The alarming rise of maritime piray in Malacca Straits

Unchecked piracy can give major powers like China and the United States justification to boost their naval presence in and around the strait, notes the paper.


Members of the Indonesian Navy's Western Fleet Quick Response Team (back row) pose on Dec. 26, 2016 with suspected pirates they caught in the Strait of Malacca. (Courtesy of Indonesian Navy/File)

May 5, 2023

JAKARTA – The spike in maritime piracy incidents over the last three months in the Strait of Malacca, one of the world’s busiest commercial sea-lanes, is alarming at a time of simmering tensions in the adjacent South China Sea. Unchecked piracy can give major powers like China and the United States justification to boost their naval presence in and around the strait, only to put regional security at risk.

As Indonesia is widely deemed to be a source of the piracy in the Malacca Strait, the government needs to intensify collaboration with its two littoral neighbors, Malaysia and Singapore, in the fight against armed robbery in the waterway.

For its part, Jakarta has stepped up its measures to eradicate maritime piracy, though this is by no means easy because the criminals are suspected of having the support, if not protection, of unidentified parties, including rogue elements within the Indonesian Navy. Such allegations lack proof, and have therefore been flatly denied.

ASEAN leaders will likely discuss the latest situation in the Malacca Strait during their summit on May 9-11 in Labuan Bajo, East Nusa Tenggara. They are well aware that any security disturbances in the strait will immediately draw international attention, as 40 percent of global commodities, particularly oil and gas, are transported through the narrow waterway.

A meeting of senior officials was held in Singapore at the end of April, and a ministerial meeting will follow later this month to discuss the possibility of a joint operation in the strait.

From January to March of this year alone, 25 incidents of armed robbery against ships in the strait were reported, up 9 percent year-on-year.

The Malacca Strait Council (MSC) held the third Extraordinary Session of the Implementation Committee Meeting on the Joint Hydrographic Survey of the Strait of Malacca in Singapore from April 26 to 27. MSC members Indonesia, Malaysia and Singapore also invited Japan to the meeting, which discussed improving maritime safety in the Malacca and Singapore straits.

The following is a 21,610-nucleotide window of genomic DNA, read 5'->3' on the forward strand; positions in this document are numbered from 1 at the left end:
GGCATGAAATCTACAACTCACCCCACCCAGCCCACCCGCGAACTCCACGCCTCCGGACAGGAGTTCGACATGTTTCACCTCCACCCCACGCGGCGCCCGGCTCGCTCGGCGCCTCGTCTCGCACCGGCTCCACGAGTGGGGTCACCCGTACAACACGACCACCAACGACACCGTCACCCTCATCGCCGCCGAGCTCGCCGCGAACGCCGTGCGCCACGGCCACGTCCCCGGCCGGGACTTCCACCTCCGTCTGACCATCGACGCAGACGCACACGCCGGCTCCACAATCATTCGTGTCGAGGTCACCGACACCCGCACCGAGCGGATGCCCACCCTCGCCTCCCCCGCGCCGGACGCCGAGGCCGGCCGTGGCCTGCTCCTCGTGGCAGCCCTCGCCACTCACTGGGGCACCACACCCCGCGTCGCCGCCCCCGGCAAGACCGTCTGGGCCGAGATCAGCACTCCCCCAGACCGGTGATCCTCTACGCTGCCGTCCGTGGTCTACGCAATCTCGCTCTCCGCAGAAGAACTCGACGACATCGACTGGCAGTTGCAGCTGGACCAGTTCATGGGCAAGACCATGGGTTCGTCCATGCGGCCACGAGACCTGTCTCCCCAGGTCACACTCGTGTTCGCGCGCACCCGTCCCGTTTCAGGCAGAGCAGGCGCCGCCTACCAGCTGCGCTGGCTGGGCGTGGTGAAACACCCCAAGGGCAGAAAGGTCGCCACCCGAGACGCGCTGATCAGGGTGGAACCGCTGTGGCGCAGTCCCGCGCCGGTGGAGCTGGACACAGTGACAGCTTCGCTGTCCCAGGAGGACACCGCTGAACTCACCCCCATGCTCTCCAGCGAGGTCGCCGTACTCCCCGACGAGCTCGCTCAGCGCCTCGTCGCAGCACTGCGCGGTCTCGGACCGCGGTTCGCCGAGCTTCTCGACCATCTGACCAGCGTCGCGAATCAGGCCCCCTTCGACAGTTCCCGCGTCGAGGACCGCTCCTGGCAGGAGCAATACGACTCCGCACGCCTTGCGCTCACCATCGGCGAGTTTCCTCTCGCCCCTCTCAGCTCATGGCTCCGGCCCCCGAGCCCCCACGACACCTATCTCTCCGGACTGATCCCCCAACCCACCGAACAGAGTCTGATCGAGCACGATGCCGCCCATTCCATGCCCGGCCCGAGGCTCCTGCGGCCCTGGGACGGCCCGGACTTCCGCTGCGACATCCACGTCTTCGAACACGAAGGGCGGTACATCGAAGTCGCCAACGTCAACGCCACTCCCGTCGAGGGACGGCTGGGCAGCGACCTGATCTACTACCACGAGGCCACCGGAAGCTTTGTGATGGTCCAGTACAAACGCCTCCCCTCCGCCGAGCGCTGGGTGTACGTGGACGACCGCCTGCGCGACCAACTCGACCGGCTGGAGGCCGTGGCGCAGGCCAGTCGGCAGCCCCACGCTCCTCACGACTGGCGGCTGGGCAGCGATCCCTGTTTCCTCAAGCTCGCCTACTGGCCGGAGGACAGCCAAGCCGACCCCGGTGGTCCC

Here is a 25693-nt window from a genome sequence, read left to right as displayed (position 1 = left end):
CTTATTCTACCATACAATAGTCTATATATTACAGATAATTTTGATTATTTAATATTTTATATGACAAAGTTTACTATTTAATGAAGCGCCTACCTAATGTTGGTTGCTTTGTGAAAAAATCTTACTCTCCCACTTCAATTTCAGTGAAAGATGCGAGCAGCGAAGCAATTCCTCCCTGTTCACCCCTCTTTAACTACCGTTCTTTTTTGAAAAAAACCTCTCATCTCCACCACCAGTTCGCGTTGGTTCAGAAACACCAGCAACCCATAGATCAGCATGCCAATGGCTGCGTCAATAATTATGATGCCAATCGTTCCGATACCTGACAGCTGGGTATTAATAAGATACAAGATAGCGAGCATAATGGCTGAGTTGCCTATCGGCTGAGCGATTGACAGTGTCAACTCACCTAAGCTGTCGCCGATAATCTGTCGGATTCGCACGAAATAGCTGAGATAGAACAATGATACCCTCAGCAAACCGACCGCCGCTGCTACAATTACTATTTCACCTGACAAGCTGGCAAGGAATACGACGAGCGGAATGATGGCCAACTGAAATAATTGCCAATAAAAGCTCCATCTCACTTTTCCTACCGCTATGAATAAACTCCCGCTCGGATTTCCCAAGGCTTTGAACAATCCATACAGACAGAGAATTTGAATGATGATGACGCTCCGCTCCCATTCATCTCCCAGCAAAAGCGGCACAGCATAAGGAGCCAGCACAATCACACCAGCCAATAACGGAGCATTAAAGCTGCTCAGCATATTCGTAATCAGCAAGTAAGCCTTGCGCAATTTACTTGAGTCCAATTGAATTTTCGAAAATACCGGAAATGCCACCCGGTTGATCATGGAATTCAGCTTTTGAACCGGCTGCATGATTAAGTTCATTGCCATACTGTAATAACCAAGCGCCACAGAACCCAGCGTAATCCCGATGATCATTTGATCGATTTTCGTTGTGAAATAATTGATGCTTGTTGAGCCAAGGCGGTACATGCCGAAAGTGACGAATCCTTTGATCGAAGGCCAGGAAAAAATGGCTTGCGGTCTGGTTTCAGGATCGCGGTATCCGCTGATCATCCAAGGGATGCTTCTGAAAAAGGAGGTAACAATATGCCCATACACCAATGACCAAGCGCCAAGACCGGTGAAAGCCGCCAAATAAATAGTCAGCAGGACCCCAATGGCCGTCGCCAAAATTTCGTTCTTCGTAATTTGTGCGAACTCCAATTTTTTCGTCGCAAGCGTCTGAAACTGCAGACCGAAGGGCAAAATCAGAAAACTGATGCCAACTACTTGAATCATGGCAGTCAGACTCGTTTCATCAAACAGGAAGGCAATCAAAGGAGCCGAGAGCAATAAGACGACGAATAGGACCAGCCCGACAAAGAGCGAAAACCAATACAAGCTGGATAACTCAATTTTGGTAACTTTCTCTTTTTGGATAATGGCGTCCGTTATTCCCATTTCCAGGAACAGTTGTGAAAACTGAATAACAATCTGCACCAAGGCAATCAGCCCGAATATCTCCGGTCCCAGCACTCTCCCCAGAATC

Japan is among the countries providing technical assistance to the council to safeguard these waterways.

“We urge the littoral states of the Singapore Strait to continue to enhance surveillance and enforcement, as all incidents had occurred in their internal waters, archipelagic waters and territorial seas,” a maritime official said during the meeting, as quoted by The Straits Times.

The Strait of Malacca stretches over 800 kilometers, connecting the west coast of the Malay Peninsula and the east coast of the Indonesian island of Sumatra. At its southeast end, it is connected to the Singapore Strait.

The three littoral states of Malaysia, Indonesia and Singapore are mandated by the 1982 United Nations Convention on the Law of the Sea (UNCLOS) to be responsible for the safety and administration of the Malacca Strait, including maintenance of navigational aids.

The strait also links the Andaman Sea in the Indian Ocean to the South China Sea, which is part of the Pacific Ocean.

Any threats to commercial sea passage can be used as a pretext by major powers to expand their competition to the strait. Competition between major powers has intensified, thanks in part to China’s claim of sovereignty over nearly the whole South China Sea, which overlap the claims of four ASEAN countries: Malaysia, Brunei, Vietnam and the Philippines.

Major countries such as the US, Japan, the United Kingdom, France and Australia have also steadily increased their militaries’ presence in the South China Sea. They insist that China’s claim is a violation of the rules and a threat to freedom of navigation.

Addressing the roots of maritime piracy, such as poverty, is key, but ensuring safety of the vessels and the people onboard is pressing. History shows that full support from international organizations helped the littoral states significantly curb piracy in the past.

Therefore, the three littoral states need to resume cooperation among them, certainly with international support. Failure to combat the maritime crime will only trigger unwanted intervention from outside powers.

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